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The Fight For The Surplus From The Unaffordable Care Act

Saturday, May 23, 2015 5:09
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(Before It's News)

The Costs Have Flown Sky-High Since Obamacare Passed.

The Costs Have FLown Sky-High SInce Obamacare Passed.

In a really unexpected piece of amazingly unpredictable economic data, we learn the following about the Health Insurance markets nationwide.

In New Mexico, market leader Health Care Service Corp. is asking for an average jump of 51.6% in premiums for 2016. The biggest insurer in Tennessee, BlueCross BlueShield of Tennessee, has requested an average 36.3% increase. In Maryland, market leader CareFirst BlueCross BlueShield wants to raise rates 30.4% across its products. Moda Health, the largest insurer on the Oregon health exchange, seeks an average boost of around 25%. – Wall Street Journal*

So how could this happen? Barrack Obama was gonna pay my car off. He was gonna pay my mortgage. It was all gonna be hope and change! Well, hope is not a plan and change doesn’t necessarily imply a 1st derivative in a positive orientation. Also, letting the government set insurance rates independent of market influence does lead to a propensity for politically savvy insurance executives to buy up a few politicians and effect regulatory capture. This could be the new motto of DHHS since the glorious dawning of The Unaffordable Care Act.

So what then happens once the government is regulated by the insurers instead of vice versa? The insurers and their payees then indulge in a nice, happy leverage fight over the surplus generated via the political corruption inherent to the Unaffordable Care Act. One group of auxiliary care providers eager to drink from the HMOs’ milkshakes consists of the companies that run air ambulance services. The economics website offers details.

The air ambulance business has been booming. Since insurers usually pay the costs, companies have expanded their fleets and increased their coverage. The ambulances save lives. However, they’re falling upon hard times since insurers are beginning to ask consumers to pay more of their bills. Moreover, rapid growth in the industry has left it with a problem of oversupply, with each helicopter flying a fifth less than it used to in 2006. Costs are high. Helicopters start at about $4 million and can cost much more. The average flight is estimated to cost anywhere between $7,400 and $10,000. The average bills have gone up from $17,200 five years earlier to $40,800 now*. Those who go out of business first might be the non-profit ones who don’t have cash buffers for a decrease in demand.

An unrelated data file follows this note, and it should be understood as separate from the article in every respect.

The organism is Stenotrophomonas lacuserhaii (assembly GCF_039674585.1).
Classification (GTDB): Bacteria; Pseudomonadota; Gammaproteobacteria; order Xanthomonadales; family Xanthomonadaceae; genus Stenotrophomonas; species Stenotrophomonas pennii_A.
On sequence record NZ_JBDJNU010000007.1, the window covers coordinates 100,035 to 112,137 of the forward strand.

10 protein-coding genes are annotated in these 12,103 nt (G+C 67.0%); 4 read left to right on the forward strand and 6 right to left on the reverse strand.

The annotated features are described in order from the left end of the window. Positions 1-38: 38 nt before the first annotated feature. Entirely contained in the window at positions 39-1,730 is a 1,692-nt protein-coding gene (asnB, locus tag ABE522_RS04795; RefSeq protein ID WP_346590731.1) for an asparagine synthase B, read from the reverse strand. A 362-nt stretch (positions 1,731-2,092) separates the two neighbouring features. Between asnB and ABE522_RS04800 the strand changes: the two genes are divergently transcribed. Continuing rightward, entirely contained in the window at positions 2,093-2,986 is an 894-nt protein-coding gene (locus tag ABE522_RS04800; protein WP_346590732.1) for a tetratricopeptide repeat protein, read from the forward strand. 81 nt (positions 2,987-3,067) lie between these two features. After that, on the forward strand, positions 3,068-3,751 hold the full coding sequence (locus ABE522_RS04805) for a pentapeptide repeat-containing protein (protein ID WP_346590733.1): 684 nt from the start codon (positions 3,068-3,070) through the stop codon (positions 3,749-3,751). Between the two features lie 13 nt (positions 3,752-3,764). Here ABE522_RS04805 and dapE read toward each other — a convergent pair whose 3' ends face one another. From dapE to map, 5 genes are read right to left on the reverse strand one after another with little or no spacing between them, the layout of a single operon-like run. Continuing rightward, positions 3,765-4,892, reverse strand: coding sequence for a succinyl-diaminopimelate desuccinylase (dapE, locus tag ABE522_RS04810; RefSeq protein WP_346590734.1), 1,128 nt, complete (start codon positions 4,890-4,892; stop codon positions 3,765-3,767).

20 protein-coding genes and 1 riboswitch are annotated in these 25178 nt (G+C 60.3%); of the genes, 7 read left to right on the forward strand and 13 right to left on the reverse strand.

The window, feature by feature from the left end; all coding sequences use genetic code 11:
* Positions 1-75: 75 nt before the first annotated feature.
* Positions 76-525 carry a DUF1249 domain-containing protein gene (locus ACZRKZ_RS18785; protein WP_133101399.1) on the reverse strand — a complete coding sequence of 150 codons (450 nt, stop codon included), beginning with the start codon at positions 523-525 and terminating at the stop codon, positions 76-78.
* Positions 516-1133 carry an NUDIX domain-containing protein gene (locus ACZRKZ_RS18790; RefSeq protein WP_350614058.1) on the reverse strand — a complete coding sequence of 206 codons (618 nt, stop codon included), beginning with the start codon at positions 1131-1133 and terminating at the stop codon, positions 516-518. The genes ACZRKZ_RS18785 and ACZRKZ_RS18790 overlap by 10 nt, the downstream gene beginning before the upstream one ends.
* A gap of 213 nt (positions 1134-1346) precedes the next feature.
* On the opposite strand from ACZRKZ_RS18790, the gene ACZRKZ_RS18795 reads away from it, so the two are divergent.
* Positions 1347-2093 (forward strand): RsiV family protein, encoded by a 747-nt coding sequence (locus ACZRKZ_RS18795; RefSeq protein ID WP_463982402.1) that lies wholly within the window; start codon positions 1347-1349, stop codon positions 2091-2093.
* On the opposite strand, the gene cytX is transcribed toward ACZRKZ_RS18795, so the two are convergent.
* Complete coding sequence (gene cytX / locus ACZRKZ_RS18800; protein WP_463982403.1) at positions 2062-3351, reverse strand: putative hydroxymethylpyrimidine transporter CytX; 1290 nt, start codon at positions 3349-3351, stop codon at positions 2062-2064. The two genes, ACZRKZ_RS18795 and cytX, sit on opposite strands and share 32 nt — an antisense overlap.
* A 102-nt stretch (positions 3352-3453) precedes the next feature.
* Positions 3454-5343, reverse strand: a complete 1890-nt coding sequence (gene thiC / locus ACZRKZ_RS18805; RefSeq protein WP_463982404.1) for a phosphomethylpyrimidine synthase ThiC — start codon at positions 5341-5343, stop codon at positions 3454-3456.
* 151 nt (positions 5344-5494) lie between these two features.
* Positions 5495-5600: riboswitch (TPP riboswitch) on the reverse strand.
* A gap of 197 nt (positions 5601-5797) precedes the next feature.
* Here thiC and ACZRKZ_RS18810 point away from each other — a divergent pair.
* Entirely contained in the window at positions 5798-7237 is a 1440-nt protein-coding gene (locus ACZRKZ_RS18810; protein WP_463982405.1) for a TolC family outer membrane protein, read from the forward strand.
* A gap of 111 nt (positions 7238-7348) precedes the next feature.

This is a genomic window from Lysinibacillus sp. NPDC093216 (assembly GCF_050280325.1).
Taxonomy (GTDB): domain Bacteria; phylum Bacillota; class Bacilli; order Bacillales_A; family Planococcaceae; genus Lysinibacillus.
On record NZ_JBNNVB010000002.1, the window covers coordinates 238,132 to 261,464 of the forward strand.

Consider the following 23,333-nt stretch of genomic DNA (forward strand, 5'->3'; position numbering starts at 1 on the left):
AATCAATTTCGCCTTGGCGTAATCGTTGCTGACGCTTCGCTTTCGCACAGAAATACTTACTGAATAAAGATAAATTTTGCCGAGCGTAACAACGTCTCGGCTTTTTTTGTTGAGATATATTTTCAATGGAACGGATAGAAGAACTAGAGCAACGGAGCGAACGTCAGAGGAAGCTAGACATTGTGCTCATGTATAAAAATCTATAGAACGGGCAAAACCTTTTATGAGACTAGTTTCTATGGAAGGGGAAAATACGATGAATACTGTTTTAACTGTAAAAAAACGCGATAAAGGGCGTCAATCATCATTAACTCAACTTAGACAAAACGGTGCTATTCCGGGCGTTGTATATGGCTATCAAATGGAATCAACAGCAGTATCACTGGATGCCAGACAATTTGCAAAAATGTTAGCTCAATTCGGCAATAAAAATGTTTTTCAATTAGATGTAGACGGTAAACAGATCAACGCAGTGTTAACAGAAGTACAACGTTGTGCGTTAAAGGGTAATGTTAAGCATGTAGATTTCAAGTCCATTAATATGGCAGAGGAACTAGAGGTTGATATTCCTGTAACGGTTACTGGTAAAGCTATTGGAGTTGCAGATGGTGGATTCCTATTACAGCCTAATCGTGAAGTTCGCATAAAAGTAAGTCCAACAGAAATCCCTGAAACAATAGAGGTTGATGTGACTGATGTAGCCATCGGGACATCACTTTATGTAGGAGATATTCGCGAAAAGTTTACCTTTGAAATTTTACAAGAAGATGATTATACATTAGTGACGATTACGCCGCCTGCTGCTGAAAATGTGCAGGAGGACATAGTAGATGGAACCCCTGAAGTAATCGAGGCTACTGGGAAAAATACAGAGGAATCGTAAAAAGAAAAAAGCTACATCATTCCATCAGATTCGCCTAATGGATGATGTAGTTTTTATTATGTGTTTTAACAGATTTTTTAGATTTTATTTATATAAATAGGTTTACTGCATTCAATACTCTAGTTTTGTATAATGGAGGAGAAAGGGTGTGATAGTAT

The insurance companies are good at intimidation in their own right. They make other people pay them 100%+ mark-ups. They don’t let people drink from their milkshakes. This leads them to take defensive action and not pay for air ambulance transport. This means the patient, generally recovering from some horrific wound, then gets a $47,000 unpleasant surprise. Let’s hope the poor patient isn’t suffering hypertension when the bill arrives. The New York Times tells us quite the sad tale of how this whole Unaffordable Care Act drama is playing out.

Clarence W. Kendall, a rancher in Pearce, Ariz., was moving bales on top of a haystack when he fell eight feet and struck his head on the corner of a truck below. His health insurance covered most of the cost of treating the head trauma caused by the accident. But there was one bill, for $47,182 that his insurance did not pay. It came from the company that transported Mr. Kendall in a helicopter ambulance to a hospital in Tucson on the day of the fall, nearly two years ago. “That initial bill nearly gave me a heart attack,” he said. “I thought they’d have to come and get me again.” Mr. Kendall has not paid the charge, which he said was equivalent to a year’s income. As a result, Air Methods, the nation’s largest air ambulance operator, with over $1 billion in revenue last year, is suing him.

So insurers accomplish the regulatory capture of our caring and compassionate government. The Unaffordable Care Act allows them to petition for ridiculous rate hikes and thereby make obscene and unjustifiable profits at taxpayer expense. The people getting paid by the insurers watch all of this with a gimlet eye. They see the fat wallets and want their cash-stuffed envelope as well. Companies like Air Methods then charge the insurers ridiculous rates in line with the ridiculous rates that the insurers will not pay. At that point, these costs get passed to the insured patient who can’t afford them. This is how the Unaffordable Care Act helps make healthcare that much more unaffordable.

*-Via The Market Ticker.

**-As someone who makes a part of his living estimating the cost per operational hour of much more complicated helicopters than these medevac ones, I can only offer the considered opinion of “No ****ing way!”

The post The Fight For The Surplus From The Unaffordable Care Act appeared first on RedState.


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